Resignation came after 33.d6 xd3 34.xf6, when the weakness on the dark-squared long diagonal means Black will end up a piece down if he wants to avoid mate.

Ding Liren

It was a fine win by Ding Liren | Photo: Lennart Ootes

Also in Classical, Fabiano Caruana got a huge attack against Vishy Anand out of an Open Ruy Lopez. The American, however, missed many chances to convert his edge into a full point. On move 32, for example, he could have got a major material advantage:

 

It is hard to understand why Caruana did not play 32.♗f7 check, when his pawn on e6 would have survived and Black would have been forced to give up his queen in order to stay alive — a sample line is 32...♚h8 33.♗xg5 ♛e5 34.♗f4, and if Black decides to save his queen White plays ♗h6 with decisive effect. Fabiano played the also winning 32.f3, but this move did not give him a clear-cut plan to convert his advantage.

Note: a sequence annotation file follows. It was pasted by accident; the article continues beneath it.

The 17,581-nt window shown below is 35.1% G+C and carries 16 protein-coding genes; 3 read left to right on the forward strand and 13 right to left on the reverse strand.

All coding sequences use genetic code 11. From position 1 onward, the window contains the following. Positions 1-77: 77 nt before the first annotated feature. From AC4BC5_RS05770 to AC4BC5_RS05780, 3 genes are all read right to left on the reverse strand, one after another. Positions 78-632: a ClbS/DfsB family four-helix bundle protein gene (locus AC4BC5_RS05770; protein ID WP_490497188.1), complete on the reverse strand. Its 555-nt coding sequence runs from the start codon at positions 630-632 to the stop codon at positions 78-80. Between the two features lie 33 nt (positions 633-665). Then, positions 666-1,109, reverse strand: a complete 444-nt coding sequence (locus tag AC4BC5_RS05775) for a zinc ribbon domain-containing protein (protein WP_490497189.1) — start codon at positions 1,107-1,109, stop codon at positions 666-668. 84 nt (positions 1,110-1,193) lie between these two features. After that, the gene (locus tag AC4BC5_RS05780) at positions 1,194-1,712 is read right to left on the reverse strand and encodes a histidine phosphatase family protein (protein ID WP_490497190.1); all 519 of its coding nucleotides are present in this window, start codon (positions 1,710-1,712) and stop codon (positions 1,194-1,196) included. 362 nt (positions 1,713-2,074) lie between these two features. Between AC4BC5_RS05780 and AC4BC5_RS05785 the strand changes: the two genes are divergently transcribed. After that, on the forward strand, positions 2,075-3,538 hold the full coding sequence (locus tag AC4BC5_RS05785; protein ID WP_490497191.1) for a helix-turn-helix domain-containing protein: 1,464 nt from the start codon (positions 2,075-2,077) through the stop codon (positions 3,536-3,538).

The American lost the thread quickly afterwards, and Vishy managed to get a balanced position. In the end, the Indian even got his d-pawn to the second rank, which resulted in Caruana needing to be careful to finally get the draw.

Fabiano Caruana

Still the second highest-rated player in the world, Fabiano Caruana | Photo: Lennart Ootes

Armageddon tie-breakers

In round seven, two out of four sudden death games ended up with White getting an obligatory win and the other two were drawn, favouring Black. 

Results of Round 7 - Armageddon
 

Magnus Carlsen and Levon Aronian were the ones that got safe draws with the black pieces to collect the one and a half points. For Aronian, this result was particularly important as he defeated Yu Yangyi, who was in sole second place until Tuesday — Levon now leapfrogged the Chinese and became Magnus' closest chaser.

 

Click or tap on the second game to replay it on the board

Magnus Carlsen

World champion Magnus Carlsen now leads by two points | Photo: Lennart Ootes

After failing to convert a huge advantage, Caruana got to recover mentally to take down Vishy with White in Armageddon. While most of Anand's pieces were sitting on the eighth rank, Fabiano had many ports of entry into Black's position. On move 35, he also started mobilizing his far advanced pawns:

 

After 35.f5 — and 38...e6 some moves later — White obliterated Black's defences. Anand resigned shortly afterwards.

Viswanathan Anand